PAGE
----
The Caché C++ Generator is a program that generates a C++ class and header file from a Caché class definition. It is available either as a command line program, or as an option in Studio. If Caché is installed with level 3 ("locked down") security, %Service_Bindings must be enabled in order to run the Generator.

To access the Generator from Studio, select Tools > Generate C++ projection from the main menu. This option does not allow you to generate projections for the Light C++ Binding, which must use the command line program with the -lc parameter.

The command line program, cpp_generator.exe, is installed in the <cachesys>\dev\cpp\lib directory, which must be in your Path. (See Default Caché Installation Directory in the Caché Installation Guide for the location of <cachesys> on your system).

The syntax for the program is:

   -conn <conn>
   -user <user>
   -pswd <password>
   -path <path>
   [-class <class>] | [-class-list <filename>]

For example:

   -conn "localhost[1972]:SAMPLES"
   -user "MyUserName"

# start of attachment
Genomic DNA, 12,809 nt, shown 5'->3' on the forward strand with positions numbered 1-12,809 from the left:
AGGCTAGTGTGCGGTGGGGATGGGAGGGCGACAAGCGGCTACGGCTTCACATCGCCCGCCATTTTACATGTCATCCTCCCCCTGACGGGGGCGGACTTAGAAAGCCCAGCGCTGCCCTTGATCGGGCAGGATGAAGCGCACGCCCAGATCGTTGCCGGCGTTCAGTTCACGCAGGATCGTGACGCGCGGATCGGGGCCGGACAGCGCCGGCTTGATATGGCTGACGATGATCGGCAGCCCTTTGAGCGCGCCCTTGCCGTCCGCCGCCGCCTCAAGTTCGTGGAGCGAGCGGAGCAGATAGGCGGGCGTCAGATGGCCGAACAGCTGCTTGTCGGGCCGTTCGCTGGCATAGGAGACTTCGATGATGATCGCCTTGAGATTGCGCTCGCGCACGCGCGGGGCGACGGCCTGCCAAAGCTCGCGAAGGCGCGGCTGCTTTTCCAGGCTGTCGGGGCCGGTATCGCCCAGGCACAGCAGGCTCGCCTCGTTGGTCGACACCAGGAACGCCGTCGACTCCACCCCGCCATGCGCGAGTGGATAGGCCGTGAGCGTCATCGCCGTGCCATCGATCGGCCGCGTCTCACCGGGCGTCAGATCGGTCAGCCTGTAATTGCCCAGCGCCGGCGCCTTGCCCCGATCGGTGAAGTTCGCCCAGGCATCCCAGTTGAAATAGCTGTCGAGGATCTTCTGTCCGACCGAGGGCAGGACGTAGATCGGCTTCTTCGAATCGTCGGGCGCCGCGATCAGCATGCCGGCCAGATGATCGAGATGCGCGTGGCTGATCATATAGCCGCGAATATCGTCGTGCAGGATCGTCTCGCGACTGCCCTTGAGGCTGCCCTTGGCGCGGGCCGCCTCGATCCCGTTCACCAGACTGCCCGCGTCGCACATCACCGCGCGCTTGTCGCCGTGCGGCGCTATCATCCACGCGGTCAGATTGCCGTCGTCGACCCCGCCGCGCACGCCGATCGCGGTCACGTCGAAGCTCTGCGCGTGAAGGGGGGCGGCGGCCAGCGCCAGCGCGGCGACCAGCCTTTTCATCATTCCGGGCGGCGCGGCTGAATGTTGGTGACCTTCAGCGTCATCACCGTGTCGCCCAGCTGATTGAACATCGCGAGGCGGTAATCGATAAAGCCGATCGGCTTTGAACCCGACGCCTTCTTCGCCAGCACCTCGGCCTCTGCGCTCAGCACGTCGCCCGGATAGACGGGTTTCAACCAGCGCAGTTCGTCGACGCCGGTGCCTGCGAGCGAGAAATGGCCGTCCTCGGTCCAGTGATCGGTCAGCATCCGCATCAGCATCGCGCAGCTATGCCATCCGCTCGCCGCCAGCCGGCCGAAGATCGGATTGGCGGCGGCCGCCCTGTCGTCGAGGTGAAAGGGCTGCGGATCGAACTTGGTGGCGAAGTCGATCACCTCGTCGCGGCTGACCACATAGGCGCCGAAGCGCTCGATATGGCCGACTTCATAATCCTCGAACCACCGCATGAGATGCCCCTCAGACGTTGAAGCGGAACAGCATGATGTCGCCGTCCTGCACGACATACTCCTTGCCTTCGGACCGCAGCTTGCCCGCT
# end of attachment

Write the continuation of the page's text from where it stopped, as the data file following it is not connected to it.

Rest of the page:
-pswd "MyPassword"
   -path "./cppfiles"
   -class "Sample.Person"

C++ Generator Parameters


A connection string with the format <host>[<port>]:<namespace>.

For example: -conn "localhost[1972]:SAMPLES"


A string specifying the username.


A string specifying the password.




Either a classname or the name of a file containing a list of classnames.

The -class <class> option specifies a Caché server classname. For example:

-class "Sample.Person"

The -class-list <filename> option specifies the name of a file containing Caché server class name strings (and nothing else), one per line. For example:

-class-list "\Mydir\classlist.txt"

where classlist.txt contains the following lines:




A string specifying the directory in which the generated C++ class is to be placed.

-lc Optional. If the -lc switch is used, the generator will produce Light C++ Binding classes.
-help Optional. Displays the list of C++ Generator parameters.

The C++ Generator will automatically generate code for any other classes required to implement the specified class. For example, if you specify -class "Sample.Employee", code will also be generated for the Sample.PersonOpens in a new tab and Sample.AddressOpens in a new tab classes, because Sample.EmployeeOpens in a new tab is derived from Sample.PersonOpens in a new tab, and Sample.PersonOpens in a new tab has properties of type Sample.AddressOpens in a new tab.